Science fiction is quickly becoming science fact.
In a move that mirrors Minority Report, the 2002 Tom Cruise blockbuster on a Phillip K. Dick story, statistical researcher Richard Berk is hoping to identify which children will grow up to commit crimes.
Berk’s work centers on the nation of Norway, which collects an Orwellian amount of data on its citizens and enters it into a single identification file. Berk believes that by looking at the numbers, he may be able to pick out which children will commit a criminal act before their 18th birthday owing largely to the circumstances of their birth.
Of course, determining whether a newborn will grow up to be a criminal is a tricky prospect, as newborns are largely a blank slate. While some people are genetically predisposed to certain criminal acts, one cannot look at the way a baby was born and classify him or her a criminal. You have to wait and watch. They may display signs of abnormality as they mature and their brain develops, and they may not. Until then you cannot say one way or the other.
If you’ll remember, the point of Minority Report was that determining crimes that people haven’t committed is bad. The system was fatally flawed.
Much of Berk’s hopes hang on computer learning, which involves data scientists designing algorithms that condition computers to recognize patterns in large data sets. Once the program is established, computers may then use these patterns to make predictions. In 2012, the model was able to correctly predict the pregnancy of a Minnesota high schooler. It has also been used to determine whether an offender is likely to reoffend.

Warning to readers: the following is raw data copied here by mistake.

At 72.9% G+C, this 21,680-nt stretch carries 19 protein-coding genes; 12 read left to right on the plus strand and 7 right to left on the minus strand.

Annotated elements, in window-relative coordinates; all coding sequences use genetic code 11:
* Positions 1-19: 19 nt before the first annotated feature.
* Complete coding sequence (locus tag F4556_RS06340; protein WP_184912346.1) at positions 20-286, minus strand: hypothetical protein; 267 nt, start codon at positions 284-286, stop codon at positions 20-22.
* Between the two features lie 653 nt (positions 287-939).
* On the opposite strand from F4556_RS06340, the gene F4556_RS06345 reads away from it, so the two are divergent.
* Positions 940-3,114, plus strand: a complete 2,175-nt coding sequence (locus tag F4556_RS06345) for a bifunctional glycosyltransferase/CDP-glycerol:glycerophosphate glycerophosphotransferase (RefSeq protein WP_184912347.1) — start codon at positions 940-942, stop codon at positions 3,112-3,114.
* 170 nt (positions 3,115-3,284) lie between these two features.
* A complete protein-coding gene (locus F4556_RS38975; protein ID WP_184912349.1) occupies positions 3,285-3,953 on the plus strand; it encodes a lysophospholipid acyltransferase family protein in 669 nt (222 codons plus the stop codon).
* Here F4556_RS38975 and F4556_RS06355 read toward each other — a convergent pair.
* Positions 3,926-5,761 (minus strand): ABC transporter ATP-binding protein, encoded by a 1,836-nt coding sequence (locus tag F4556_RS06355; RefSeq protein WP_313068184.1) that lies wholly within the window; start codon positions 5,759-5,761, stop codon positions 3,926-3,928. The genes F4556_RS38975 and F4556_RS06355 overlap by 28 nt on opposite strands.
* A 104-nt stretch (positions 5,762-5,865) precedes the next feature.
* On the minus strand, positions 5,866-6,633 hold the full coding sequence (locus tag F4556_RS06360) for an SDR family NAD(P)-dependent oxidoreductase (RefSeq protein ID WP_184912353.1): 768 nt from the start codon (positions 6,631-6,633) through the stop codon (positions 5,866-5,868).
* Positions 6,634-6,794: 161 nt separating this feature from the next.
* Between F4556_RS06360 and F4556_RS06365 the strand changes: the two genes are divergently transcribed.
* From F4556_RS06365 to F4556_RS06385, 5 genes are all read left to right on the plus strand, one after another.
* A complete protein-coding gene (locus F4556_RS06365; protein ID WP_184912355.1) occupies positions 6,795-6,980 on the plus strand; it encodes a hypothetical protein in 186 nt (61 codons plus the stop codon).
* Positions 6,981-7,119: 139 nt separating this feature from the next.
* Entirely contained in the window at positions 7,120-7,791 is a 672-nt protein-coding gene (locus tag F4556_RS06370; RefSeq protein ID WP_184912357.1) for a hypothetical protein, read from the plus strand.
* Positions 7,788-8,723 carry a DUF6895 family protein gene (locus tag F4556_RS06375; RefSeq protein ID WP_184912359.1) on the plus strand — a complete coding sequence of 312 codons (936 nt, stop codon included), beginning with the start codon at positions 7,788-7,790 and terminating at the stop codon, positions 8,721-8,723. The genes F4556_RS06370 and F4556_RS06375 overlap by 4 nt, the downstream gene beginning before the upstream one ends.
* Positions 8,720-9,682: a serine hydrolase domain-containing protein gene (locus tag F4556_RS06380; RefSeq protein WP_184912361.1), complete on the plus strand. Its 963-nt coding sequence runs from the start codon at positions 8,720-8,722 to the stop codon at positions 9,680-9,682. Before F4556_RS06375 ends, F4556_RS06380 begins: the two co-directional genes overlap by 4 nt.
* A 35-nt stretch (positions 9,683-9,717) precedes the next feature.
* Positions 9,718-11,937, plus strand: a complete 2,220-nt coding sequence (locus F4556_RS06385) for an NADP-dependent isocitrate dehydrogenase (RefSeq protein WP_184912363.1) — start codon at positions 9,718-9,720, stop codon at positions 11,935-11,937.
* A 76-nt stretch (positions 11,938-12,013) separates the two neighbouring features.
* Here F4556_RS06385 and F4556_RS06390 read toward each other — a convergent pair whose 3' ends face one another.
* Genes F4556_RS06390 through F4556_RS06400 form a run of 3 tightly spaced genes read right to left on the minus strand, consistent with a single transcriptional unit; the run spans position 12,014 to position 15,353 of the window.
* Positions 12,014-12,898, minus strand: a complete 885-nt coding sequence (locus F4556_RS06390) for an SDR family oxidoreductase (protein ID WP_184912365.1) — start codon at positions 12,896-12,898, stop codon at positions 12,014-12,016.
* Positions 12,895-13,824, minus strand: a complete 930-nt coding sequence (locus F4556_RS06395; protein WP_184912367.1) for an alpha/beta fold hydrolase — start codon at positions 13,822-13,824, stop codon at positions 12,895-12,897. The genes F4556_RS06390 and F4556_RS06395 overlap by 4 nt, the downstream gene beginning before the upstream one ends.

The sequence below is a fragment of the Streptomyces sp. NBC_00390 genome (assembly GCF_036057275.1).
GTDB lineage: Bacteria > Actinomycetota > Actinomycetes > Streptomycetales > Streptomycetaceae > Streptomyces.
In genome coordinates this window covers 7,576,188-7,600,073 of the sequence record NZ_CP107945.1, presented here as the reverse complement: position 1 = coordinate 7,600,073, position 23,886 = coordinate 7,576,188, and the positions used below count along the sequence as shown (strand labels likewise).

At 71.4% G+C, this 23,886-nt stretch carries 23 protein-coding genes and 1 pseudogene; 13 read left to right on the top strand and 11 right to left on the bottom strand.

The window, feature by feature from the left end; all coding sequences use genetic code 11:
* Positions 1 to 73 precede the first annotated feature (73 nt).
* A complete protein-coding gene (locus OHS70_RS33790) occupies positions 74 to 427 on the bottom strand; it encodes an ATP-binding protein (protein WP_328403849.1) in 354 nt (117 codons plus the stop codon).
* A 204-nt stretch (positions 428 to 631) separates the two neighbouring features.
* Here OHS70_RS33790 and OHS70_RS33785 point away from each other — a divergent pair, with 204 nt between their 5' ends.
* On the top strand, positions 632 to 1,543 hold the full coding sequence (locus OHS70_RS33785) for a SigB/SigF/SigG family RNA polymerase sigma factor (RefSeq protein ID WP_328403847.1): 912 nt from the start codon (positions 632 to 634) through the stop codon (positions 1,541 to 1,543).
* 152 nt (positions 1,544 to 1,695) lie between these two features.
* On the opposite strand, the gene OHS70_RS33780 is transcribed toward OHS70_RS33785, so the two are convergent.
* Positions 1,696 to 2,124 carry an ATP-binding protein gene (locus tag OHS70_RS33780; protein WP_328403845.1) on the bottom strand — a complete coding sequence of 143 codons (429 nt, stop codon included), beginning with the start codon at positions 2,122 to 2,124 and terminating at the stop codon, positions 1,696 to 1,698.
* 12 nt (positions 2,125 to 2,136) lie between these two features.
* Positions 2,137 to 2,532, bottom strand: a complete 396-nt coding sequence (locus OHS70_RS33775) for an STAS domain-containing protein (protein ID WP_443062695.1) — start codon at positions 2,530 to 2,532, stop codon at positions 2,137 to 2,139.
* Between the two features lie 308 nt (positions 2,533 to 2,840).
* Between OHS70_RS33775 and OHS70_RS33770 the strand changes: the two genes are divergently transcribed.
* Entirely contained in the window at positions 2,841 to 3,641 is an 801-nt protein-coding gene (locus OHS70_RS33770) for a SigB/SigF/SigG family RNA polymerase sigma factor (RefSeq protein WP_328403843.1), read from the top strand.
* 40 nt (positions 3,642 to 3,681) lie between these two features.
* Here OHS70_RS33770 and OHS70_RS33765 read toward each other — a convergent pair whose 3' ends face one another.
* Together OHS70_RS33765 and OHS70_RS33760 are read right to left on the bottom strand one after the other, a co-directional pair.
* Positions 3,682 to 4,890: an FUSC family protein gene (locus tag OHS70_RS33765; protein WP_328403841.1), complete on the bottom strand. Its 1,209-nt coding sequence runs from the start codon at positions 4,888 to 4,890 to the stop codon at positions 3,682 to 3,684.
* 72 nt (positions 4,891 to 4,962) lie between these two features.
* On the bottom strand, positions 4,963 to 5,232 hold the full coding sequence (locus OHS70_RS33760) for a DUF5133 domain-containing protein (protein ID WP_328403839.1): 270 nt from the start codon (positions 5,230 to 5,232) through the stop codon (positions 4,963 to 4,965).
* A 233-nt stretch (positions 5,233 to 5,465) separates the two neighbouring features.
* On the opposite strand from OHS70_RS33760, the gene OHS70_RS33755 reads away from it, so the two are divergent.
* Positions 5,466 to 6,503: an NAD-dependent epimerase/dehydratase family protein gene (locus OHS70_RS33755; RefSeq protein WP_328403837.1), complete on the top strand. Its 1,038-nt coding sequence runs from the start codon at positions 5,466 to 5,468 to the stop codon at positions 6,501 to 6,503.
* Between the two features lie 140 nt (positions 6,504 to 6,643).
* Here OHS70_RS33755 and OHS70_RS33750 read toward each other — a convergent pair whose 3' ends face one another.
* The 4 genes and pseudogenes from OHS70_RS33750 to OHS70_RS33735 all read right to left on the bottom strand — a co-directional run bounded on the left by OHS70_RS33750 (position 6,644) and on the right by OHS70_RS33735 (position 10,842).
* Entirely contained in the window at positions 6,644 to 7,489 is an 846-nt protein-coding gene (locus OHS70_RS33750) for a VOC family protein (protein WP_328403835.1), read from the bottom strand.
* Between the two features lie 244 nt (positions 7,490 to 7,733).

The success of computer learning rests entirely on having as much contextual data as possible, including data on prior arrests, types of crimes, IQ, and prominity to high crime areas. In that case, Berk may very well be successful in his endveor. However, criminus behavior transcends all of these things. Ted Bundy was a good looking law student who lived a fairly normal life, but killed upwards of forty women during a 1970s killing spree that spanned the nation. On the other hand, too many people to name have come from rough neighborhoods and criminal backgrounds to become celebrities, billionaires, and even model citizens.
Berk himself admits that there has been relatively little success in predicting who actually poses a risk in comparison to predicting who does not pose a risk. The algorithm was accurate in predicting which prison inmates would engage in serious misconduct only 9 percent of the time, and correct in guessing which offender on parole would commit murder only seven percent of the time. Numbers like these are now not the rule but the (minute) exception.
The idea that predictions can be made on what someone may or may not do also negates the idea of free will, and leads to a slippery slope where people are guilty until proven innocent, not the other way around.
Berk’s work can definitely yield positive results. But, as with all things: In moderation.